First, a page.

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Plan Well, Retire Well

Saving and investing your money

Advance Directives Help Families during Difficult Times


On any one day most of us are juggling time, work, family, money, and more! But on some days, the demands of making decisions and juggling priorities become almost overwhelming. Caring for an older family member during an illness is one of these times. I'm dealing with this situation now and it's hard. However, I'm thankful that some planning and decision-making has already taken place.

We can each help our family members by taking the time to prepare written documents called advance directives. These documents help you communicate how you want health care procedures, property, and finances handled when you can't speak for yourself.

A durable power of attorney for health care allows someone else to make health care decisions for you, including treatment for physical and mental conditions and hospital admittance. You need to choose someone you trust such as a family member or friend. Some people prefer choosing a trusted member of the clergy or a lawyer.

A living will tells your health-care professional whether you want death-delaying procedures used if you have a terminal condition and are unable to state your wishes. A living will is different from a power of attorney for health care as it only applies if you have a terminal condition. The Illinois Department of Public Health defines this as "A terminal condition means an incurable and irreversible condition such that death is imminent and the application of any death delaying procedures serves only to prolong the dying process."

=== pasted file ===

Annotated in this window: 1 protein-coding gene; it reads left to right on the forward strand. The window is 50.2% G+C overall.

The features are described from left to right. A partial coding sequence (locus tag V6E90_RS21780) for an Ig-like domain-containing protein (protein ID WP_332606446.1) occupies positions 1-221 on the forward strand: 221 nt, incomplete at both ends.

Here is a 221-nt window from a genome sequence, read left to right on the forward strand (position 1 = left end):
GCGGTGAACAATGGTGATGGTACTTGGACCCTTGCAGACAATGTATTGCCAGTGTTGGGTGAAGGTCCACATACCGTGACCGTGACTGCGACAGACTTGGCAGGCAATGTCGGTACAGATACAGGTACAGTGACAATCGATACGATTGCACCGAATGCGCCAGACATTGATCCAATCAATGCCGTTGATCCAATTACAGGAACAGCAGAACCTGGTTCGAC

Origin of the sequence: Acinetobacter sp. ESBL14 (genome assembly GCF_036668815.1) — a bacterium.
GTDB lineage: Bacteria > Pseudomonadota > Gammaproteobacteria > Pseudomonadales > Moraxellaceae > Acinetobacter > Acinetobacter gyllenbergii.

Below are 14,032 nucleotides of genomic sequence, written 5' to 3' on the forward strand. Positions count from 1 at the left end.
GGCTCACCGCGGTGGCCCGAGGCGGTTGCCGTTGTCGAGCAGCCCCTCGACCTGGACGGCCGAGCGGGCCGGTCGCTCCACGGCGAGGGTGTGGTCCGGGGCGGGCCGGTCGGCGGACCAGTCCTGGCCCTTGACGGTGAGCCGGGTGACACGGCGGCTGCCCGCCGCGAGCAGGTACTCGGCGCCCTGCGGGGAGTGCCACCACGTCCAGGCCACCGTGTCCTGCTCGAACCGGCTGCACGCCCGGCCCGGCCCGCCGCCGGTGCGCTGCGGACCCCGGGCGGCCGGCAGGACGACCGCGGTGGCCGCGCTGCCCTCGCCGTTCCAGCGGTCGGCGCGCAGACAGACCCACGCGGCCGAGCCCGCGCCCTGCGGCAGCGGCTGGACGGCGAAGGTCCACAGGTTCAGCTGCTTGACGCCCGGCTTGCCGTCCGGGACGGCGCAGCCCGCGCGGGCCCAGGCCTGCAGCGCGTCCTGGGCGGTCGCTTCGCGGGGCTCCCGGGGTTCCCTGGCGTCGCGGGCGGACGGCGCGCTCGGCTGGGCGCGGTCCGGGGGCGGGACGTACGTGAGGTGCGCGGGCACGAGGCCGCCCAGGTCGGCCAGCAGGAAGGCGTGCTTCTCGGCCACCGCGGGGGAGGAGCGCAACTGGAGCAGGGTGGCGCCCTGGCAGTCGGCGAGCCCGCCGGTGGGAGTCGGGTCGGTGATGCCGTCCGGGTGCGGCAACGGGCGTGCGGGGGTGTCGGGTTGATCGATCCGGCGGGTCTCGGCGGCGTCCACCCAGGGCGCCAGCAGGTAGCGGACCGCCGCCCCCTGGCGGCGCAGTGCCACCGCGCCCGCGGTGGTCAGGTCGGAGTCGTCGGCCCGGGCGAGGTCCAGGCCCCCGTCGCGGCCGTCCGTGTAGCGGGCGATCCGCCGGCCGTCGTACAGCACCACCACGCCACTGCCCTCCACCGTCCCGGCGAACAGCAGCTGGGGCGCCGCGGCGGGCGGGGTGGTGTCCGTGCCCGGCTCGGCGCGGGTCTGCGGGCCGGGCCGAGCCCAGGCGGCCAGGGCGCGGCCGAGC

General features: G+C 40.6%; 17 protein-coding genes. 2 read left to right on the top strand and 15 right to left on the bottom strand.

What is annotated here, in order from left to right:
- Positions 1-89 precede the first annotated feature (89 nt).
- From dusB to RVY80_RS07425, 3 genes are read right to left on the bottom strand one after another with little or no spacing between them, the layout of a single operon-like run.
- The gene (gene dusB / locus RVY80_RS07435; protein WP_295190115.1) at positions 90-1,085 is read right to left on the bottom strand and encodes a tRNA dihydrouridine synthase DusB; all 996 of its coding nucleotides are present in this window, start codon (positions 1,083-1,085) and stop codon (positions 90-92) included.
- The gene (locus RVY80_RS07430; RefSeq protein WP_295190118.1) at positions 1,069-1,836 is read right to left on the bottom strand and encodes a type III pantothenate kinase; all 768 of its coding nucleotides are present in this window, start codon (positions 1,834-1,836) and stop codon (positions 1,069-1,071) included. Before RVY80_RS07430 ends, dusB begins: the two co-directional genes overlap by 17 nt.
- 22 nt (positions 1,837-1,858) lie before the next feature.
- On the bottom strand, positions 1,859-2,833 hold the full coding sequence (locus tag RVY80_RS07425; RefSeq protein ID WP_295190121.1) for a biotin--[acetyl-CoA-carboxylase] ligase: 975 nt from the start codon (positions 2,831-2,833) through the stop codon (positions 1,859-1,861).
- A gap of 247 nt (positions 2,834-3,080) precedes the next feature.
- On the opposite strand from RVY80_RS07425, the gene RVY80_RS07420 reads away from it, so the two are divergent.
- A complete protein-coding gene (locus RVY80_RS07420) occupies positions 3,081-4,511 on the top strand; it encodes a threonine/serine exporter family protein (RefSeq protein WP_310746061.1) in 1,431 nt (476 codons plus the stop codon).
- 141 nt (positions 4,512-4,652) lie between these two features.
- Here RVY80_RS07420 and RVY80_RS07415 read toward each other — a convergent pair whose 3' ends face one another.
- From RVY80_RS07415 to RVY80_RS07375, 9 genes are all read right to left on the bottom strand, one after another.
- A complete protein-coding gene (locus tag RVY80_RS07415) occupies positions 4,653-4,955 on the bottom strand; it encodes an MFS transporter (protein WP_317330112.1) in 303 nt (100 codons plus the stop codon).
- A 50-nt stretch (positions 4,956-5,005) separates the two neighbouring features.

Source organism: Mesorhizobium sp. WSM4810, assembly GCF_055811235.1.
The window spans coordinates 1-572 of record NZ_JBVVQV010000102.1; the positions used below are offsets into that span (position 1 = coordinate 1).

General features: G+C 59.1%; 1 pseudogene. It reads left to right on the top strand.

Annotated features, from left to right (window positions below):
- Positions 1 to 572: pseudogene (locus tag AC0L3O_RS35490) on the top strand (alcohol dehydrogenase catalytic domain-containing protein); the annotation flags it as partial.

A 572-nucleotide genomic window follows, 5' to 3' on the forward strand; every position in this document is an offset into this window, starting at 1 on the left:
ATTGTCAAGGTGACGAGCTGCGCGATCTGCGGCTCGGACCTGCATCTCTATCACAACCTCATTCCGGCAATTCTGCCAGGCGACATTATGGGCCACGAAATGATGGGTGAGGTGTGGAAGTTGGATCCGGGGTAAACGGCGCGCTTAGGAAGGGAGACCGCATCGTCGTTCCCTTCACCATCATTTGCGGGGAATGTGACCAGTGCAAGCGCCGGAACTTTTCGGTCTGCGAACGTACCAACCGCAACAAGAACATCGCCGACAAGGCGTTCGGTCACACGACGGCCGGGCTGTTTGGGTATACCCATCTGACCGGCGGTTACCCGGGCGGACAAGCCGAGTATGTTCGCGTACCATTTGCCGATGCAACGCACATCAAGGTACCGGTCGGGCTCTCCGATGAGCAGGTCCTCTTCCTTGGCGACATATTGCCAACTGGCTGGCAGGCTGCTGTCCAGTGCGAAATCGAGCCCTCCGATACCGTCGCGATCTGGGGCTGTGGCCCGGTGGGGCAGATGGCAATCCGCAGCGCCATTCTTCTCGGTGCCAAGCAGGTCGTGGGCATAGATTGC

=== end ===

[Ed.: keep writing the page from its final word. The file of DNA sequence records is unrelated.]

The third type of advance directive document for health is known as Do-Not-Resuscitate or DNR. The DNR gives instructions on when Cardiopulmonary Resuscitation (CPR) should be attempted, or not.

These health care advance directives can be downloaded for free at the Illinois Department of Public Health's Advance Directives website.

A financial document to consider preparing is a durable power of attorney for property. This document allows you to designate another person to handle and make decisions about your financial affairs including investments, bank accounts, property, and any other money management tasks. Again, choose this individual or agent very carefully. Think about someone you can trust implicitly with your money and is knowledgeable about finances. You can download a copy of the Illinois Power of Attorney for Property for free.

When you die, a will (and/or trust) is needed to be sure that your finances and property are distributed the way you want. Wills should be reviewed and updated throughout the life cycle and after major life changes. An attorney is the best professional to help you write a will.

Decisions about which of these financial documents to use should be made after careful consideration, and after consulting with experts in the health care and legal profession. Planning ahead with our finances does take time and organization. However, the peace of mind that it can give you and your significant others makes it all worthwhile.



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